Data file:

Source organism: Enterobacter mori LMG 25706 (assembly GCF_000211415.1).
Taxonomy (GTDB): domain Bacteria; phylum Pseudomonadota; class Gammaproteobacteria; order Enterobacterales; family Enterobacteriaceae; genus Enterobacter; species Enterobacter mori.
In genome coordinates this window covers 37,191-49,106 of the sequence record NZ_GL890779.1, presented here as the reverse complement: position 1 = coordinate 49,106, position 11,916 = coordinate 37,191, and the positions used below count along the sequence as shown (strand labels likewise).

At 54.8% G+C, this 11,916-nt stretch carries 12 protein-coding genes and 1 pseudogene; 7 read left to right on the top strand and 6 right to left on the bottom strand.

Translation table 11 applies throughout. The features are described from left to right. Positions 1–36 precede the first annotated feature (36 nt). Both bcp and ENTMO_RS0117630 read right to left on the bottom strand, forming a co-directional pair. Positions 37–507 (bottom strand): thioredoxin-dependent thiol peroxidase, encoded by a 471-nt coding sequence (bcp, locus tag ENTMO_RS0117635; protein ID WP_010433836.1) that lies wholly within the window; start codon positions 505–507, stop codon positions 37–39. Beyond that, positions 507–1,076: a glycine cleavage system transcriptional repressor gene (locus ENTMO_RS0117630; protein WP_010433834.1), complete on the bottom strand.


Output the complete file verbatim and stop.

Source organism: Enterobacter mori LMG 25706 (assembly GCF_000211415.1).
Taxonomy (GTDB): domain Bacteria; phylum Pseudomonadota; class Gammaproteobacteria; order Enterobacterales; family Enterobacteriaceae; genus Enterobacter; species Enterobacter mori.
In genome coordinates this window covers 37,191-49,106 of the sequence record NZ_GL890779.1, presented here as the reverse complement: position 1 = coordinate 49,106, position 11,916 = coordinate 37,191, and the positions used below count along the sequence as shown (strand labels likewise).

At 54.8% G+C, this 11,916-nt stretch carries 12 protein-coding genes and 1 pseudogene; 7 read left to right on the top strand and 6 right to left on the bottom strand.

Translation table 11 applies throughout. The features are described from left to right. Positions 1–36 precede the first annotated feature (36 nt). Both bcp and ENTMO_RS0117630 read right to left on the bottom strand, forming a co-directional pair. Positions 37–507 (bottom strand): thioredoxin-dependent thiol peroxidase, encoded by a 471-nt coding sequence (bcp, locus tag ENTMO_RS0117635; protein ID WP_010433836.1) that lies wholly within the window; start codon positions 505–507, stop codon positions 37–39. Beyond that, positions 507–1,076: a glycine cleavage system transcriptional repressor gene (locus ENTMO_RS0117630; protein WP_010433834.1), complete on the bottom strand.